Morphological basis for a tonotopic design of an insect ear
For reproduction and survival, it is essential to detect and differentiate between species‐specific sound signals and those of predators or competing species. All of these signals differ in their temporal and spectral composition. Thus, efficient hearing organs should be capable of analyzing the relevant components. The hearing organ of flies for example, the Johnston's organ, which is located within the antennae (Child, 1894; Eggers, 1924) detects particle velocity leading to a high resolution of the temporal pattern of a sound stimulus (for review see Albert & Göpfert, 2015). Another mechanism to perceive temporal patterns is achieved by the tympanal membranes of notodontid moths (for review see Nakano, Takanashi, & Surlykke, 2015). The moths' organs often possess only a single receptor cell that is tuned to bat echolocation calls (Surlykke, 1984; Fullard, 1984) with the tuning based on the mechanical resonance of the tympanal membrane. In contrast to this single‐frequency tuning, dedicated spectral analysis of a signal can only be achieved by multiple sensory cells tuned to different frequencies, which could be produced by anatomical gradients along the extension of a hearing organ (Dallos, 1992; Patuzzi, 1996; Vater & Kössl, 2011). Cells at different locations along the anatomical gradient respond to different frequencies, which creates a tonotopic frequency representation. Such anatomical gradients together with a tonotopic representation of mechanical resonance frequencies were found and analytically explored in vertebrate ears (e.g., Lighthill, 1981; von Békésy, 1960), as well as in tympanal membranes of locusts and cicadas (Malkin, McDonagh, Mhatre, Scott, & Robert, 2013; Stephen & Bennet‐Clark, 1982; Sueur, Windmill, & Robert, 2006; Windmill, Göpfert, & Robert, 2005). As it is the case in vertebrates (mammals: for review see Pickles, 2015), the tonotopy created in the hearing organ of insects is preserved along the auditory pathway (for review see Stumpner & von Helversen, 2001). However, the frequency resolution often decreases along the auditory pathway in insects (Hennig, Franz, & Stumpner, 2004; Rheinlaender, 1975). Therefore, tonotopy helps to categorize neuronal frequency content (Römer, 1987; Römer & Lewald, 1992; Schildberger, Wohlers, Schmitz, Kleindienst, & Huber, 1986), for example, in predator and conspecific signals, or to sharpen frequency tuning (Boyan, 1981; Römer, 1987; Schildberger, 1984; Schul, 1997; Stumpner, 1997). This indicates the importance of tonotopic tuning that provides elementary cues for neuronal frequency analysis.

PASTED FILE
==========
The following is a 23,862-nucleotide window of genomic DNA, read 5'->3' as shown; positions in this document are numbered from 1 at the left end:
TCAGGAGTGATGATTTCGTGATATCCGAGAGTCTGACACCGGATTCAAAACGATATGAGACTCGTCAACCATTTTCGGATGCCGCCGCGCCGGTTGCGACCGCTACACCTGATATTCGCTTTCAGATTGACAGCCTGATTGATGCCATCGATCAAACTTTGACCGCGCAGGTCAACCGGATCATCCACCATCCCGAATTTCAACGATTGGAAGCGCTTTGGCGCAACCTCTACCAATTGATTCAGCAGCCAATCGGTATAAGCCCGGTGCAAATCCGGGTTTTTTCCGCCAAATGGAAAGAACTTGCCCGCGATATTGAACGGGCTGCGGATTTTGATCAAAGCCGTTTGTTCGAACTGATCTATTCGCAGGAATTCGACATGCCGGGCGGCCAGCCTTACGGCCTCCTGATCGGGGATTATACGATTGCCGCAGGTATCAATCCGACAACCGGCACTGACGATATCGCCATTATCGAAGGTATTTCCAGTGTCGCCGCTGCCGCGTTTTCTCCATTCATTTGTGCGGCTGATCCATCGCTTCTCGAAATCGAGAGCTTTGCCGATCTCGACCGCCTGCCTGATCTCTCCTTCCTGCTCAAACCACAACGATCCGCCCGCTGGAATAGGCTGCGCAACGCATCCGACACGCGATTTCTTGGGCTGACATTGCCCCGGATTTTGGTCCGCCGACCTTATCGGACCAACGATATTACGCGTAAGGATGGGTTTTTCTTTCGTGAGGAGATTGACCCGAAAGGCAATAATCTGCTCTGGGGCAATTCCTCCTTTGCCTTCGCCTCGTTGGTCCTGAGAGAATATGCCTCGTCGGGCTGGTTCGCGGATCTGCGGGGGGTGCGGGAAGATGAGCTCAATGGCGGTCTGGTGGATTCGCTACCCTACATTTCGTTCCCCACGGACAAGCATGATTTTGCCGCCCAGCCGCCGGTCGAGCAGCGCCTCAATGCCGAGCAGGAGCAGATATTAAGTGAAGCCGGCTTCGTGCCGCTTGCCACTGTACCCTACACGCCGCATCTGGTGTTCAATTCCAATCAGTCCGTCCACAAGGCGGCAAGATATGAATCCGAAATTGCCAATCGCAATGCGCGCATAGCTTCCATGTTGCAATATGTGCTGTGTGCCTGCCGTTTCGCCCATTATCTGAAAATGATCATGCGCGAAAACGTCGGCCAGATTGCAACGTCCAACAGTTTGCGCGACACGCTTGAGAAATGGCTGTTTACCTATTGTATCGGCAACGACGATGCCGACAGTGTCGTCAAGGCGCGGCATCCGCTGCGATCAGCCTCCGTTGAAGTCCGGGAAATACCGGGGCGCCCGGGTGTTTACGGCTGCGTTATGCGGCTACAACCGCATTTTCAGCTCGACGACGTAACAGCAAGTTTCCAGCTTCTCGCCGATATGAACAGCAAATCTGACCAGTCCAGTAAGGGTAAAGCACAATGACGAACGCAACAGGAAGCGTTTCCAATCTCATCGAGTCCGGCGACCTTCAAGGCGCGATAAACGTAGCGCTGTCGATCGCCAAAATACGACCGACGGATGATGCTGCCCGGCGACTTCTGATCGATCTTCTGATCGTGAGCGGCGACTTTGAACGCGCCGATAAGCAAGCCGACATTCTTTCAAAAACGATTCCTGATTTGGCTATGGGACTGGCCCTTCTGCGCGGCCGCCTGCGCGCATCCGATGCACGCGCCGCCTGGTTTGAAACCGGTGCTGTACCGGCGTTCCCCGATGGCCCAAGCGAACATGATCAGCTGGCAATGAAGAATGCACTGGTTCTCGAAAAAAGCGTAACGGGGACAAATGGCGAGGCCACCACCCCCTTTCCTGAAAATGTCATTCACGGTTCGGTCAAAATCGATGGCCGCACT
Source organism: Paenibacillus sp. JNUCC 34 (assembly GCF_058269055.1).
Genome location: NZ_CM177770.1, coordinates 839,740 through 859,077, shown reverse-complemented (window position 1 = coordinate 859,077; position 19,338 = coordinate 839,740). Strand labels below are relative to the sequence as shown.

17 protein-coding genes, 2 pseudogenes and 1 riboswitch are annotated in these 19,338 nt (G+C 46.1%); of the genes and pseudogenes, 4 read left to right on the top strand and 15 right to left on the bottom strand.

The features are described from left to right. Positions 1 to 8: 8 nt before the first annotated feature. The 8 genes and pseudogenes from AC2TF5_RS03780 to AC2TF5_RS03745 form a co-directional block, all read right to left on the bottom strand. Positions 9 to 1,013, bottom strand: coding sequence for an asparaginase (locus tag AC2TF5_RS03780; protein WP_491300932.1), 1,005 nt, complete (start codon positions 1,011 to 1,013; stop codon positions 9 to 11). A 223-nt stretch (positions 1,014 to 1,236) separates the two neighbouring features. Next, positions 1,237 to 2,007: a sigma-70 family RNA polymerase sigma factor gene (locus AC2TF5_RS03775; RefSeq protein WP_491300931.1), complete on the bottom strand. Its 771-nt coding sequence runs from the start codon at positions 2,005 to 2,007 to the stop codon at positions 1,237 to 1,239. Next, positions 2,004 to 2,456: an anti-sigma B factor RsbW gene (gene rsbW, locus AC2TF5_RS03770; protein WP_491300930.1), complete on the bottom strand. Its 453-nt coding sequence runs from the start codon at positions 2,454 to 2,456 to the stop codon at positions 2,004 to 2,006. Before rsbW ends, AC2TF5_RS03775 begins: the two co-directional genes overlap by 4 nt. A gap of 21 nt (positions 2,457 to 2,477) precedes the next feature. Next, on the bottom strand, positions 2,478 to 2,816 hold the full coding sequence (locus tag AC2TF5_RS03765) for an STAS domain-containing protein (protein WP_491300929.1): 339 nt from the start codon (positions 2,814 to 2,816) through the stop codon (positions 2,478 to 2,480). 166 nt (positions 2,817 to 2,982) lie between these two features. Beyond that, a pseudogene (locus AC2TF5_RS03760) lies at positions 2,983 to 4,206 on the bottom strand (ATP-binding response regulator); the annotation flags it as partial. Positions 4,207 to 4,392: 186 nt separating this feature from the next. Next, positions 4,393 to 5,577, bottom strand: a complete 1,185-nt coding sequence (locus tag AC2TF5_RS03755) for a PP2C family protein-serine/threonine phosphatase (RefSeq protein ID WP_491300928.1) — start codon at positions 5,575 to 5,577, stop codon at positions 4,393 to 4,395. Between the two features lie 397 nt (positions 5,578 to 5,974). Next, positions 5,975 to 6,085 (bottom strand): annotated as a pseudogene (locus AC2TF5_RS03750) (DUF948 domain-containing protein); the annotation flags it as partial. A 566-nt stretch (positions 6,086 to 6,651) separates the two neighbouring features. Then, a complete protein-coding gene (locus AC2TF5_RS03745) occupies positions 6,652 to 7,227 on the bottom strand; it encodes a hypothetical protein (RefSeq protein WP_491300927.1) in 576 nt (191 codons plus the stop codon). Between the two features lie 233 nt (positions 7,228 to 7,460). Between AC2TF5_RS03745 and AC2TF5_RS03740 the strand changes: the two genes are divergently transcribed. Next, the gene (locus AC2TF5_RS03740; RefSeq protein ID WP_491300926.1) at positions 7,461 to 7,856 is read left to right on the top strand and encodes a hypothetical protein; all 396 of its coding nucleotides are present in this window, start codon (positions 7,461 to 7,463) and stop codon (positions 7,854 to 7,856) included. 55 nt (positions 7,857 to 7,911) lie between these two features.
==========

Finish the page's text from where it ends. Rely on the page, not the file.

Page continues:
In this study, we investigated an insect hearing organ that uses traveling waves for spectral analysis of sound stimuli. These waves are inherent to the physical structure of the organ, which possesses an anatomical gradient with longitudinal coupling (Palghat Udayashankar, Kössl, & Nowotny, 2012). In mammals, the airborne acoustic signal is delivered to the inner ear via the eardrum and ossicles. The acoustic energy impinging on the cochlea via the stapes launches a fluid‐pressure and tissue wave along the longitudinal axis of the cochlea (Olson, 1999; von Békésy, 1960). The anatomical gradient of increasing mass and decreasing stiffness along the hearing organ causes a decrease in wave speed and an increase in the wave's amplitude. The wave's pressure becomes focused around the cochlear partition resulting in a bundling of energy at a characteristic frequency‐specific place on the basilar membrane. Beyond this place, mechanical damping is sufficient to dissipate energy and extinguish the traveling wave. In contrast to this complex chain of mechanical coupling in mammals, in locusts and cicadas the tympanal membrane is attached directly to the receptor cells. In the bushcricket hearing organ that is the subject of our work, the mechanical coupling of environmental sound is between these simple and complex extremes in locusts and mammals, respectively.